I recently started to think about how the standard care of children with neuromuscular conditions, Spinal Muscular Atrophy (SMA) in particular, has changed in such a short space of time.
SMA is a genetic condition that affects the group of nerve cells that carries information from the spinal cord to the muscles (lower motor neurons). The information from these nerves helps our muscles with purposeful movements that allow us to develop skills such as rolling, sitting, and walking, as well as enabling basic bodily functions like breathing and swallowing.
SMA is caused by a mutation in a gene called Survival Motor Neuron 1 (SMN1). We have two copies of this gene, one from each parent. The SMN1 is the primary gene that is responsible for making the protein SMN, which is needed to keep the lower motor neurons functioning well.
We also have a secondary gene, SMN2, which can make some SMN protein (approximately 10%1), but not enough to keep the lower motor neurons working effectively. People with SMA have faults in both copies of their SMN1 gene. Their SMN2 gene is unable to make enough SMN to compensate, which then causes deterioration to the lower motor neurons, which eventually leads to muscle weakness.
When I specialized in pediatrics in 2014, there were limited treatments available, and families were not given much hope for the future. Physiotherapy and Occupational Therapy interventions were focused on skill maintenance rather than skill progression, as well as management of secondary complications that were likely to arise. It was often tricky to strike a balance between encouraging children to be as active as possible, whilst still enabling them to be functional within their home and school environment. Fast forward to 2023 and three new treatments are available, with varying inclusion and exclusion criteria, in lots of countries around the world.
Nuisnersen (brand name: Spinraza) was the first drug to be made available for children with SMA. Spinraza works by increasing the amount of SMN that the SMN2 gene can produce, and therefore helps to reduce the deterioration of the lower motor neurons. It is given via an injection directly into the spinal cord and, after the initial loading doses, it is given at four-month intervals.
Risdiplam (brand name: Evrysdi) is the most recently approved treatment for SMA and it works in the same way as Spinraza, increasing the production of functional SMN from the SMN2 gene, but it is taken daily in liquid form. Trials for both of these treatments have shown improved muscle formation when tested using standardized outcome measures.2,3
The other approved treatment for SMA is Onasemnogene Abeparvovec (brand name: Zolgensma). Zolgensma works differently than the previous two treatments as it is a gene therapy. This means that it delivers a healthy copy of the SMN1 gene into the body, so that it can produce enough SMN to keep the lower motor neurons healthy. It is given via a one-off injection straight into the bloodstream. This treatment has been found to be more effective for children with SMA Type 1 (the most severe form of SMA) and, additionally, most effective when it is administered early in the child's life.4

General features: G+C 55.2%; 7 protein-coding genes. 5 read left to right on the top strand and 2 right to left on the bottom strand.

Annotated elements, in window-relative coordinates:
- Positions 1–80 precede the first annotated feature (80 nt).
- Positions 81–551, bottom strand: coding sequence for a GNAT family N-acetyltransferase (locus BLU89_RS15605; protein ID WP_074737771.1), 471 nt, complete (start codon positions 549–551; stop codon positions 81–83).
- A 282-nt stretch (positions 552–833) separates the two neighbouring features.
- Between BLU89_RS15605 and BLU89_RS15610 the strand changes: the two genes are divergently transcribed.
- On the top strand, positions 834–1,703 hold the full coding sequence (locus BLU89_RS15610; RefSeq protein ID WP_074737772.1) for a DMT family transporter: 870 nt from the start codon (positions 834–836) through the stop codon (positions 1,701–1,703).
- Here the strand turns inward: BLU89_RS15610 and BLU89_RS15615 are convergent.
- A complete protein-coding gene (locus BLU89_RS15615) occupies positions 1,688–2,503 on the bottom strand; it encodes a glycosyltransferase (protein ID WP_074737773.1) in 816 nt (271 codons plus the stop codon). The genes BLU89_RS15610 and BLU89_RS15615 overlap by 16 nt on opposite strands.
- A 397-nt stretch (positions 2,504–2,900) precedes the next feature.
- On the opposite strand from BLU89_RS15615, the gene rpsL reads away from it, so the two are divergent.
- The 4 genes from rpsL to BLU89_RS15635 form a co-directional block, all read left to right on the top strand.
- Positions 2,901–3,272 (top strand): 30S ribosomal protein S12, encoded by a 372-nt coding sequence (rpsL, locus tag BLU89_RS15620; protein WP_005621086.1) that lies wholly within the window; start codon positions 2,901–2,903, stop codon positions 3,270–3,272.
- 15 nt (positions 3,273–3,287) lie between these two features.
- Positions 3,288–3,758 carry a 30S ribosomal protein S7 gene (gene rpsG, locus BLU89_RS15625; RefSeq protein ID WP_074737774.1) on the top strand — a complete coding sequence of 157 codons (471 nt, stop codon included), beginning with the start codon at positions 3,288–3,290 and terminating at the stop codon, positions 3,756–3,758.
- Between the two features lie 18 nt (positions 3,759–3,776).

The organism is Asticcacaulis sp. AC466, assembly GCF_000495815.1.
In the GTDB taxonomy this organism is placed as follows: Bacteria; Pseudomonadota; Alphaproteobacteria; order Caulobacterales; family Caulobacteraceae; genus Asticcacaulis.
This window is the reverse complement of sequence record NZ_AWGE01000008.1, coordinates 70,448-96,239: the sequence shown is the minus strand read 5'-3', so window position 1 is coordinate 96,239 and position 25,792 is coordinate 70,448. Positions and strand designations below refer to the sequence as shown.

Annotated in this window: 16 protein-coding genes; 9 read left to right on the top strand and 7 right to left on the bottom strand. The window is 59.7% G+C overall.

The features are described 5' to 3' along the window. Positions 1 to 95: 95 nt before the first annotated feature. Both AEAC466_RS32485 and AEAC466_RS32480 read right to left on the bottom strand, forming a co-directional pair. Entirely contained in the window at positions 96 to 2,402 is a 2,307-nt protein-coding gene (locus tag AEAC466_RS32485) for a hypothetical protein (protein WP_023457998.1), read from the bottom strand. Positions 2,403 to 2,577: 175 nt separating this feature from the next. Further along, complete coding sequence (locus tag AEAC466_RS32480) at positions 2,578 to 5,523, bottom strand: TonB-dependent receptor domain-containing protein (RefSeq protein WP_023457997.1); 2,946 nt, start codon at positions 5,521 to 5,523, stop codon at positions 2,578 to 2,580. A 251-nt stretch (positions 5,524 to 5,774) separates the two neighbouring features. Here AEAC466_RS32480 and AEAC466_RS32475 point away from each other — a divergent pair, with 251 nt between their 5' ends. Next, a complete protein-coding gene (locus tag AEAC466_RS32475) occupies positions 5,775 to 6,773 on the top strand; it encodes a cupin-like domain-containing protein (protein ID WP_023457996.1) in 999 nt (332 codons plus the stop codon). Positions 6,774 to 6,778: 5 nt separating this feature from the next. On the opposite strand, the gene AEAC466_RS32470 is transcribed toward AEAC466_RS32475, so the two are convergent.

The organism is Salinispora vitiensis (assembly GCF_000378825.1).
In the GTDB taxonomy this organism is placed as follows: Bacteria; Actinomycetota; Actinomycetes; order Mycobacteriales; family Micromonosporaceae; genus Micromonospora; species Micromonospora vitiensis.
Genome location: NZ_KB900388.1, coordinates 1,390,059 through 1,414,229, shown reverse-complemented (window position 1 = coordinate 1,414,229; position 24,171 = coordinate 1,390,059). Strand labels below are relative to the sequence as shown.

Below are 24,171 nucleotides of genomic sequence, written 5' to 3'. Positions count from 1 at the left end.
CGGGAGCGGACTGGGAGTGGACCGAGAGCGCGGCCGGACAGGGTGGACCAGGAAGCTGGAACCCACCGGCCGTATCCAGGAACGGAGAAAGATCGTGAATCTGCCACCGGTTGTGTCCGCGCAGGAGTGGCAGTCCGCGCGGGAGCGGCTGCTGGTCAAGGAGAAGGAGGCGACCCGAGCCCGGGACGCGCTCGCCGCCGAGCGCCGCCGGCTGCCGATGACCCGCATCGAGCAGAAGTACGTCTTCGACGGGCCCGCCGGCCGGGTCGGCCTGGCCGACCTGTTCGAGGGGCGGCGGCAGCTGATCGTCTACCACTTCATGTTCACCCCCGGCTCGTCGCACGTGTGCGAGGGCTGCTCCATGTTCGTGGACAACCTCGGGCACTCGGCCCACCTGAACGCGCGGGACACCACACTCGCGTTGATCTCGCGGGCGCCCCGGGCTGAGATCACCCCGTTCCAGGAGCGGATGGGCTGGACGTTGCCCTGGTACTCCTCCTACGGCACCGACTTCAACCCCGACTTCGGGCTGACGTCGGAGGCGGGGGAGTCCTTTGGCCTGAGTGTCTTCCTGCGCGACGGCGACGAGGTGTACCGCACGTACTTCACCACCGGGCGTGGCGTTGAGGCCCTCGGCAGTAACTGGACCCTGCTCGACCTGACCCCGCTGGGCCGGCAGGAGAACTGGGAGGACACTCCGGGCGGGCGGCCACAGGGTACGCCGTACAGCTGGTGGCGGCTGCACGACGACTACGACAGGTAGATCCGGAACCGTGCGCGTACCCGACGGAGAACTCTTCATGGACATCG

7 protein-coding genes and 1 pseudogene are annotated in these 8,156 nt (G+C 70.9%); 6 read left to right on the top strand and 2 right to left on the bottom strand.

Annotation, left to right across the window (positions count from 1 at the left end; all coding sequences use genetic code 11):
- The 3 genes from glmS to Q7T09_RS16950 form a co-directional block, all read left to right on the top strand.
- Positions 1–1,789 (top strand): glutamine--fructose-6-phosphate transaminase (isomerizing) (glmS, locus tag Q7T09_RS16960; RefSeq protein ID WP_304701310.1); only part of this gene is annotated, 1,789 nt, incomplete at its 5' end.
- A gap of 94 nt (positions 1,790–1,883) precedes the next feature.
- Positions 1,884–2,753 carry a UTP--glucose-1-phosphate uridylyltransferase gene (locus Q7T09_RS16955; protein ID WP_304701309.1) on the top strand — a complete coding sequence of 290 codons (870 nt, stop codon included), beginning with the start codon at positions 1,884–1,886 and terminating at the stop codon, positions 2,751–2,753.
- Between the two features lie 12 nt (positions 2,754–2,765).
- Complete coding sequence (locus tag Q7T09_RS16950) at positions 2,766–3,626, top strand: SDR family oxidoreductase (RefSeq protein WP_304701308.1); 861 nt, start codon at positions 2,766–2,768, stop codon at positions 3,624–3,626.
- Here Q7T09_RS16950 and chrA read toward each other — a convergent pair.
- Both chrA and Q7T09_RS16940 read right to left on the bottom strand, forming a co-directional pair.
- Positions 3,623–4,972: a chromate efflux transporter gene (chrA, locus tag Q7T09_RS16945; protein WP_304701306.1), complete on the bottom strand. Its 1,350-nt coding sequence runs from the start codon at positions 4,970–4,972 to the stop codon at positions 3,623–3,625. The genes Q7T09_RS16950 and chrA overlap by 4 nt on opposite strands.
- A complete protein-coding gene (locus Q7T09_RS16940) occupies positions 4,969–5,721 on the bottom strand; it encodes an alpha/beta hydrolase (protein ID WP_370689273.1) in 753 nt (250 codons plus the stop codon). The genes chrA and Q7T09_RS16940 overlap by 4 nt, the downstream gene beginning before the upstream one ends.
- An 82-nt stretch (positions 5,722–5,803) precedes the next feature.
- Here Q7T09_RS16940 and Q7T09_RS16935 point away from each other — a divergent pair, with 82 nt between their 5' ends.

These treatments, combined with an increased drive to have newborn screening for SMA, have the potential to completely transform the future of individuals living with the condition. They have also increased the opportunities for children to have access to adaptive equipment and enhance their quality of life.
I have had the privilege of working with some fantastic children with SMA throughout the years, but I recently completed a Leckey MyWay+ assessment with a 5-year-old girl with SMA Type 1 who had received Spinraza and Zolgensma treatment at a very young age. I was amazed to see her come into the room in a low support manual wheelchair and then to stand with some support from her mom and shifting her weight independently.
She was able to use the MyWay+ independently and walk around the room fetching toy food from her pretend shop. Seeing her talk and laugh with her mom and take herself where she wanted to go really hit home to me about what an exciting time it is to be working with children with SMA and how adaptive equipment can really help children with SMA live their lives to the fullest.
- Lorson CL, Rindt H, Shababi M (2010) Spinal muscular atrophy: mechanisms and therapeutic strategies. Hum Mol Genet 19: R111-R118
- Albrechtsen, S. S., Born, A. P., & Boesen, M. S. (2020). Nusinersen treatment of spinal muscular atrophy-a systematic review. Dan Med J, 67(9), A02200100.
- Paik, J. (2022). Risdiplam: a review in spinal muscular atrophy. CNS drugs, 36(4), 401-410.
- Lowes, L. P., Alfano, L. N., Arnold, W. D., Shell, R., Prior, T. W., McColly, M., ... & Mendell, J. (2019). Impact of age and motor function in a phase 1/2A study of infants with SMA type 1 receiving single-dose gene replacement therapy. Pediatric neurology, 98, 39-45.
Rebekah Moynihan graduated from the University of Nottingham in 2012 with a degree in Physiotherapy. She completed her junior rotations in both adult and children's physiotherapy in Nottinghamshire County before specializing as a Pediatric Physiotherapist in 2014.
Rebekah has a special interest in neuromuscular conditions and also the management of hip displacement in children with Cerebral Palsy.